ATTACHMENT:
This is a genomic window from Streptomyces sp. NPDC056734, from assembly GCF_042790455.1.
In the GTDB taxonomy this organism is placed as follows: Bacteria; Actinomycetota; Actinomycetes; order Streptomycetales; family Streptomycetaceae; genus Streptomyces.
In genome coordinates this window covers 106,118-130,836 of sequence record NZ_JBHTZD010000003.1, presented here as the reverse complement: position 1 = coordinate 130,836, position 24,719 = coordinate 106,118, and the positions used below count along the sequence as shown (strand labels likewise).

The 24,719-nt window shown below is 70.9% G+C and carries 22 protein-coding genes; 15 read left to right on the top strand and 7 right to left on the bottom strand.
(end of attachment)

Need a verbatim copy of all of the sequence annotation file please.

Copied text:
This is a genomic window from Streptomyces sp. NPDC056734, from assembly GCF_042790455.1.
In the GTDB taxonomy this organism is placed as follows: Bacteria; Actinomycetota; Actinomycetes; order Streptomycetales; family Streptomycetaceae; genus Streptomyces.
In genome coordinates this window covers 106,118-130,836 of sequence record NZ_JBHTZD010000003.1, presented here as the reverse complement: position 1 = coordinate 130,836, position 24,719 = coordinate 106,118, and the positions used below count along the sequence as shown (strand labels likewise).

The 24,719-nt window shown below is 70.9% G+C and carries 22 protein-coding genes; 15 read left to right on the top strand and 7 right to left on the bottom strand.